Mark lives on benefits, although he is a graduate of London University, and has in the past been the manager for both a computer software firm and landscaping company.

Doodling with alternatives for his funeral, first calculations suggested the service would last three hours to fit in all the tunes and readings. It was reduced.

Hymns will be absent - he finds them too slow - and, anyway, his friends would make a hash of them. As a non-practising Christian, he would like a vicar to say a prayer or two before the cremation. 'It must be that. I'd hate to rot.'

The service (self-confessedly camp) will have introductory music from Edward the Seventh, the television series. It will give way to Victoria Wood's 'Old Man's Love Song', about an old man losing his wife, and picking up her nightie from hospital. 'It's more moving than most opera.'

'There is then a death-scene reading from Rita Mae Brown's novel Six of One. Bette Midler's version of 'Shiver Me Timbers' comes next. It's about new horizons, sailing away to something new and I've always liked the sea and water. So it fits rather well.'

A reading from Twelfth Night follows, where Feste, the clown, consoles Olivia after the death of her brother. The service will finish in camp glory with Mama Cass's 'Dream a Little Dream of Me'.

Then, as the print-out insists, it is back to his Brixton flat for a party, with strawberry liquorice laces ('my grandfather introduced them to me') to be served at some stage.

The music to be played there includes Edith Piaf's 'Non, Je Ne Regrette Rien', Victoria Wood's 'Fourteen Again' and the Bangles' 'Eternal Flame'.

With wistful irony, there will also be Fascinating Aida's 'The Condom Song' ('Where is your Johnny now?').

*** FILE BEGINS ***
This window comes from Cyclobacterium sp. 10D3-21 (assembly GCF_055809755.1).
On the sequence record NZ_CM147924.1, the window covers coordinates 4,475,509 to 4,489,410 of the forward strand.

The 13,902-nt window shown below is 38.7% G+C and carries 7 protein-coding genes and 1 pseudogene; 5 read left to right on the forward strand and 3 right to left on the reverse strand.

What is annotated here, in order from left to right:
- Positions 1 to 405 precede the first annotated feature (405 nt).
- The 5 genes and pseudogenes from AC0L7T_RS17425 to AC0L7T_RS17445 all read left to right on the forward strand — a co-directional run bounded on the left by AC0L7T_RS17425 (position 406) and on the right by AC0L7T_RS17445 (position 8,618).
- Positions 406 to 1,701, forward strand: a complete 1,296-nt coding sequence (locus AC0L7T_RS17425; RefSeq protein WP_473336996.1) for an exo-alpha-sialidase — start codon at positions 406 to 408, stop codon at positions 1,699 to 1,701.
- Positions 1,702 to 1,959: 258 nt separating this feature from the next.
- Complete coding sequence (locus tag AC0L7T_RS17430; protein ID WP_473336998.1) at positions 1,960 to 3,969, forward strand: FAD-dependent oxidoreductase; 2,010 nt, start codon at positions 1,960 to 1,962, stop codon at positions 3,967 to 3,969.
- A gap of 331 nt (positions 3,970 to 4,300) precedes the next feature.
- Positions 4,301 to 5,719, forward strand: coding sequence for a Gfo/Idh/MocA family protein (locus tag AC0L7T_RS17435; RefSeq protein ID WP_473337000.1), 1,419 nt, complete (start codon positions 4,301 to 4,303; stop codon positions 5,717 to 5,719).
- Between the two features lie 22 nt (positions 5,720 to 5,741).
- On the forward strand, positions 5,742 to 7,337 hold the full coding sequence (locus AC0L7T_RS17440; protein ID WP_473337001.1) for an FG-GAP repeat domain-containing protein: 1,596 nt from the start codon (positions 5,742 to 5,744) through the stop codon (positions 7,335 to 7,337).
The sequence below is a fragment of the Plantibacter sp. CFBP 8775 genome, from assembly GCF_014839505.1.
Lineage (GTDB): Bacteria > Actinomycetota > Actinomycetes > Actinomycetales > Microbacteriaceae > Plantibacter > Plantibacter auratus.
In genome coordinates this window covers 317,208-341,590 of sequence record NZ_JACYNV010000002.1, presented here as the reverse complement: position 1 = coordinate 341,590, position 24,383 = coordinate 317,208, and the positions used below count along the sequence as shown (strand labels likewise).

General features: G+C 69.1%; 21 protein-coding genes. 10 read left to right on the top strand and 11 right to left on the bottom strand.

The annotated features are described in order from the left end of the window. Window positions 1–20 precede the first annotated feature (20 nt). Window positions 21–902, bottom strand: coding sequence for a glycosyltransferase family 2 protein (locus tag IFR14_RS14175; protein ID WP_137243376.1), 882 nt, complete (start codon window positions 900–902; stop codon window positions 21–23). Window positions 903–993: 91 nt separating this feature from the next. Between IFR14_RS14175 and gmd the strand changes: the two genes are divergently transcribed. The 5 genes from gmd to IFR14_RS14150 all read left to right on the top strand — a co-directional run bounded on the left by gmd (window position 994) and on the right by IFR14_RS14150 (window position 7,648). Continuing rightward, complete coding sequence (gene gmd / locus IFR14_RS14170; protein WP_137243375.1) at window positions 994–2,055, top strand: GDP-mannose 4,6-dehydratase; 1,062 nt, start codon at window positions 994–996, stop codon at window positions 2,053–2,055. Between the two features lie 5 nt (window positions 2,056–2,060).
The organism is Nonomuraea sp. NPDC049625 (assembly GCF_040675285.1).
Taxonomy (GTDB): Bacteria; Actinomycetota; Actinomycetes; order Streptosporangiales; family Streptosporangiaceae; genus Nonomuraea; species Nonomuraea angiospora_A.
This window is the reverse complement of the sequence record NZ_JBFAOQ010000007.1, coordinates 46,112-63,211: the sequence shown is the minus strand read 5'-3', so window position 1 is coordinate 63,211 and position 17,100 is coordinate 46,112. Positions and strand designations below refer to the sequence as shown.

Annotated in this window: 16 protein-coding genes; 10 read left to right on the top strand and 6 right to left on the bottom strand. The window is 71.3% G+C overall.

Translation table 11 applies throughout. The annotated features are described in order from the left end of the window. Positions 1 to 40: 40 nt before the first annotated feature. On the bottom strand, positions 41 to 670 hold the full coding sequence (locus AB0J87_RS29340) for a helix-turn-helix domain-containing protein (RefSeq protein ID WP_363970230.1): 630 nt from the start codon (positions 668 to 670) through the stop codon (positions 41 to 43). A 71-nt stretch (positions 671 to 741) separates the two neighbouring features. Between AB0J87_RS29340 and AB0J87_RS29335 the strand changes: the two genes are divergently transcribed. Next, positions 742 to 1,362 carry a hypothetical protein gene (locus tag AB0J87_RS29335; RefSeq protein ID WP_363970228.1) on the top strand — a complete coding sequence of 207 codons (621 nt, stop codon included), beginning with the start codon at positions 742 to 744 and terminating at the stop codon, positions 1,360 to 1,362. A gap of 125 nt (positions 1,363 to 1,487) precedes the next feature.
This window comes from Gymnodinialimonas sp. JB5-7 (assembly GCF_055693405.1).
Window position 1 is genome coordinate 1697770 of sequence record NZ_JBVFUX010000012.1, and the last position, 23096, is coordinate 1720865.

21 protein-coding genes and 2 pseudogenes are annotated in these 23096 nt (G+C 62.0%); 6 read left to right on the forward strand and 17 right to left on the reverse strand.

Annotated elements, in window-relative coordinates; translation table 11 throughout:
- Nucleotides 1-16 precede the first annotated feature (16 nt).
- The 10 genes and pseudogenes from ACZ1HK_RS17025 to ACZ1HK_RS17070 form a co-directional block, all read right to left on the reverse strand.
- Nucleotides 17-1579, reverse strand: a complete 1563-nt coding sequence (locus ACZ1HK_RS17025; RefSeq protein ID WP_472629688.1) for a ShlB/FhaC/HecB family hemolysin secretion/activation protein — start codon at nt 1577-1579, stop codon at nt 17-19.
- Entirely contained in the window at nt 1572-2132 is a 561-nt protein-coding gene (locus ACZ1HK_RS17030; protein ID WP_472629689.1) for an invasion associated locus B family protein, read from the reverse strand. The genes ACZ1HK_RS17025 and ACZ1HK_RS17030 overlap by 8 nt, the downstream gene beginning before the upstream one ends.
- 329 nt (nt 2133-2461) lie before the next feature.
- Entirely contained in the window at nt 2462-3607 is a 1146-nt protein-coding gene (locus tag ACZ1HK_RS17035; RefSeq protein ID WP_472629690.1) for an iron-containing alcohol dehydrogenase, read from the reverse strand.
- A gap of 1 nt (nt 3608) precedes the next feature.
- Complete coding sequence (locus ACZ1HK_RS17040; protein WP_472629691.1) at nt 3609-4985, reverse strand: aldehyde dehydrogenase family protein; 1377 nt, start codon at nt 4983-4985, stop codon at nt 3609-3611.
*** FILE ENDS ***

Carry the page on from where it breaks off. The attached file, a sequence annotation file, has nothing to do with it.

Mark thinks he may have caught the virus 10 years ago but he never lingers on the precise moment. Negative stress, he says.

He was diagnosed as having Aids three years ago, and suspects it was brought on with the trauma of his grandmother's sudden death. His father, knowing he was gay, first suspected he had Aids after he became seriously ill in late 1989 with PCP, a form of pneumonia. 'My father's been incredible - supportive without treating me as an invalid.'

Mark is still weak after contracting cryptosporidiosis, a severe stomach disease, in April. It was then, with friends hovering around, that he started to think seriously about his funeral.

He avoids foods with infection potential, such as pate or unpasteurised milk, but he still smokes. The stress of giving up, he claims, could be more damaging. His main fear is debilitation rather than pain.

Some details of his funeral still have to be tied up, such as where his ashes will go. Possibilities are near his mother's remains in a Hertfordshire cemetery or on the Shropshire-Welsh border with his grandparents. 'It may even be half and half.' There is also no

final decision on the type of


When compiling the list, Mark realised his funeral could be fun. 'I suppose I want to be there, alive, because I think I'd really enjoy it. I want to make certain people smile and remember me in a particular light. And carry that forward with them.'